Joe Norris in the left seat of the EAA's B-17
(submitted photo)

 

December 17, 2003
Flying Doc Supports Wisconsin’s Aviation History
Wisconsin Aviation Hall of Fame
Middleton, Wisconsin
A flying physician from Wisconsin Rapids, Wisconsin, was the 100th person to join the Wisconsin Aviation Hall of Fame during its 2003 “100 for 100” Membership Drive, which ended December 17, the centennial anniversary of the Wright Brothers first flight.

Tim Wogahn, a family practice physician originally from Cedar Rapids, Iowa, is a private pilot who has been flying since 1999. He’s a one-third owner of a 1960 Beech Debonair, along with fellow physician Doug Galuk and Aviation Educator Dan Fara. Wogahn became part owner of the Debonair in September 2003 and has already logged more than 150 hours in it. Married to wife, Linda, and a father of three, the 300-hour pilot has made several trips throughout the Midwest, including, before its closure, Meigs Field on Chicago’s lakefront.

WAHF member Tom Voelker, yet another Wisconsin Rapids flying M.D., referred Wogahn to the organization. Wogahn said he didn’t hesitate to join the organization when Voelker mentioned the worthy programs the organization supports, such as a $1000 aviation scholarship. “I feel it’s important to support Wisconsin’s aviation history, and joining was a great way to commemorate the 100th anniversary of the Wright Brothers first flight,” said Wogahn.

Wogahn’s membership helped the organization reach its 2003 goal of 100 new member supporters by December 17. In the final days of the drive, the organization not only met but also exceeded its goal with 102 new members coming on board.
 

Tom Wogahn and wife Linda
Tim Wogahn and his wife Linda
(submitted photo)

 

WAHF member Tim Wogahn
Tim Wogahn pilot and WAHF member
(Submitted Photo)

 

October 26, 2003
2003 Induction Ceremony is "One of the Best"
Wisconsin Aviation Hall of Fame
Oshkosh, Wisconsin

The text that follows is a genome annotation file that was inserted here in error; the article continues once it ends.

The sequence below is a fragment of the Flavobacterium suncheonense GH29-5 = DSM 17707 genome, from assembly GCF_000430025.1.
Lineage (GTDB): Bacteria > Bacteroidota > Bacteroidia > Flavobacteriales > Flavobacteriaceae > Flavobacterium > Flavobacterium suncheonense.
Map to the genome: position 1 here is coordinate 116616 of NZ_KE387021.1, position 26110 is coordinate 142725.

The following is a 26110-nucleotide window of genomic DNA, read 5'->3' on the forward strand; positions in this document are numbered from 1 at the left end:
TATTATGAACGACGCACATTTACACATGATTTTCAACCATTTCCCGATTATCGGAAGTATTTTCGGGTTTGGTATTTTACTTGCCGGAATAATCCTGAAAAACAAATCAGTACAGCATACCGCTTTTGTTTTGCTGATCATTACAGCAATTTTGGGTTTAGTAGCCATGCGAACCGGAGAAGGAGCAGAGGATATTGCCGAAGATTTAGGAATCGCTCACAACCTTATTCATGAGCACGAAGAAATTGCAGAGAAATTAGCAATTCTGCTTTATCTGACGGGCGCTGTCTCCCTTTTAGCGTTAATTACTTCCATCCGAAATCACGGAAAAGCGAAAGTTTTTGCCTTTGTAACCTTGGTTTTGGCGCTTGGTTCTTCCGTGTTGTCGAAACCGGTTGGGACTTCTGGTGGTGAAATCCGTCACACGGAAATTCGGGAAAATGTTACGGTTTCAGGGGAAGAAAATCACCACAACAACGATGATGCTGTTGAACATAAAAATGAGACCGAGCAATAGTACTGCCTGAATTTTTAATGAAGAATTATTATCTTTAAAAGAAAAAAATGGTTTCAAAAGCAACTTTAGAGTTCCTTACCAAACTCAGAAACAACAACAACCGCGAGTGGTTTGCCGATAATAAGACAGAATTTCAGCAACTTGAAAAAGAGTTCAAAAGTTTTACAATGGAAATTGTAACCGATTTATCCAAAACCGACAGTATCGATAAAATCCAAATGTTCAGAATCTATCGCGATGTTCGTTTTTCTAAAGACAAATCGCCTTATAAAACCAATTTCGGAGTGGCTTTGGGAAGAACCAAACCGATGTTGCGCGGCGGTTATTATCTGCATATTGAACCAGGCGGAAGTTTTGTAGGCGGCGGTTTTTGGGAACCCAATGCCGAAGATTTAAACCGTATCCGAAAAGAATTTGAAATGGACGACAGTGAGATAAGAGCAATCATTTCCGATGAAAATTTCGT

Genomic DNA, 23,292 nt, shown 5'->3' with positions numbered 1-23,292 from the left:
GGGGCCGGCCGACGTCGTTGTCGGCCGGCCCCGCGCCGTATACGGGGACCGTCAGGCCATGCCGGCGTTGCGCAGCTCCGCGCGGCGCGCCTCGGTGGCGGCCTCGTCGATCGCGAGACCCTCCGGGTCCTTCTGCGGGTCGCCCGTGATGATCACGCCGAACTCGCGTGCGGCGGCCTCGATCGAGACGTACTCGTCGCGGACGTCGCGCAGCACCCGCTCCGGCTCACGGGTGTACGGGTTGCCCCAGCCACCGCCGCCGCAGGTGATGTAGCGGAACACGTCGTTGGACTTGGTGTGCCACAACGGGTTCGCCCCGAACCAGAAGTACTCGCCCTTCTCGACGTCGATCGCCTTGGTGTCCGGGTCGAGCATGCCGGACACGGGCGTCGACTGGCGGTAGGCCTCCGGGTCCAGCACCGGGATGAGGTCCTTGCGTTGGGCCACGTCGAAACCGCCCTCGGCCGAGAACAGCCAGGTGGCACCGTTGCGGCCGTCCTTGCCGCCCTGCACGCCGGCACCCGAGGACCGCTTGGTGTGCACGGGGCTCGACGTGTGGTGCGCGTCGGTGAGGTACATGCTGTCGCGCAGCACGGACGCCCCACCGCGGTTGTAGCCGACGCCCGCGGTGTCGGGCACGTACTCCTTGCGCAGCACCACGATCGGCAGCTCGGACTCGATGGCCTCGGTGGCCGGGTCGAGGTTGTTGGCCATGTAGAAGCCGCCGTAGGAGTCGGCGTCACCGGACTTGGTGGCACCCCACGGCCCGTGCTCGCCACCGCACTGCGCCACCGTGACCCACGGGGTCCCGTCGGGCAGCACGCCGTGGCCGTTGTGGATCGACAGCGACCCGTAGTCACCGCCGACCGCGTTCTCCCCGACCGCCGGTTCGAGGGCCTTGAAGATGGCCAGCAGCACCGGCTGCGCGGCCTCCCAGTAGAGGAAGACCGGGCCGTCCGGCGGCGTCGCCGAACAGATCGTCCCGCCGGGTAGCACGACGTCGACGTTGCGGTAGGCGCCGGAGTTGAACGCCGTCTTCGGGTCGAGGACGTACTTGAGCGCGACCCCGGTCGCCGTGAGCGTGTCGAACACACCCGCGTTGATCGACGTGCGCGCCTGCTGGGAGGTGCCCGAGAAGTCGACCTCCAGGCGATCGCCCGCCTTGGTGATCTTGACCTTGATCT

Long-time WAHF member Bob Kunkel summed up the 2003 Induction Ceremony and Banquet perfectly, “I thought the 2003 banquet was the best induction banquet I've attended,” said Kunkel, “and I've been to most.”

We appreciate those words, Bob. The Wisconsin Aviation Hall of Fame’s Board of Directors made an extra effort to make the 2003 banquet extra special, in honor of the centennial anniversary of the Wright Brothers’ first flights. Several factors contributed to a successful event, including an enhanced PowerPoint presentation during the awards ceremony, and a first-time silent auction that raised more than $2000 for our scholarship program.

But above anything else, the event was made special by the number of our previous year’s inductees who attended. Thanks to Paul Poberezny, Roy Shwery, Tom Poberezny, Archie Henkelmann, Richard Knutson, Tim Hoeksema, Bill Bordeleau, and Preston Wilbourne for attending. A special thank you goes to our 2003 Inductees Robert Goebel and Marie Schuette, the families of Melvin Thompson, Charles Wood, and Thomas Hamilton, and all who attended. We were honored to have all of you present. Visit the memories page to relive the evening.
 

Guy Wood accepts plaque for his father Charles Wood
Guy Wood accepts plaque for his father Charles Wood
(Rose Dorcey photo)
October 18, 2001
Dennis McCann recognizes Aviation Hall of Fame
Milwaukee Journal Sentinel
Milwaukee, Wisconsin

Dennis McCann wrote about the Wisconsin Aviation Hall of Fame and Wisconsin's rich aviation history in a front page article in the Clue section of today's paper.

Dennis wrote, "But planes would just be so much winged furniture without bold pilots to fly them. Among those in the Hall of Fame are Milwaukee's own Billy Mitchell, the champion of using aircraft in war, and Superior's Richard Bong, America's World War II 'Ace of Aces.'"

"And on a gentler note there is Libby Parod, longtime manager of the little airstrip in Cable, in Wisconsin's North Woods. Parod took over the airport after her husband died in 1959, doing everything from refueling airplanes to directing ground traffic and serving coffee and fresh-baked goodies to incoming pilots."

"Maybe a little more of Libby's touch would make flying more appealing today."

Thank you, Dennis, for a wonderful story about our organization and the Wisconsin Aviation Hall of Fame inductees.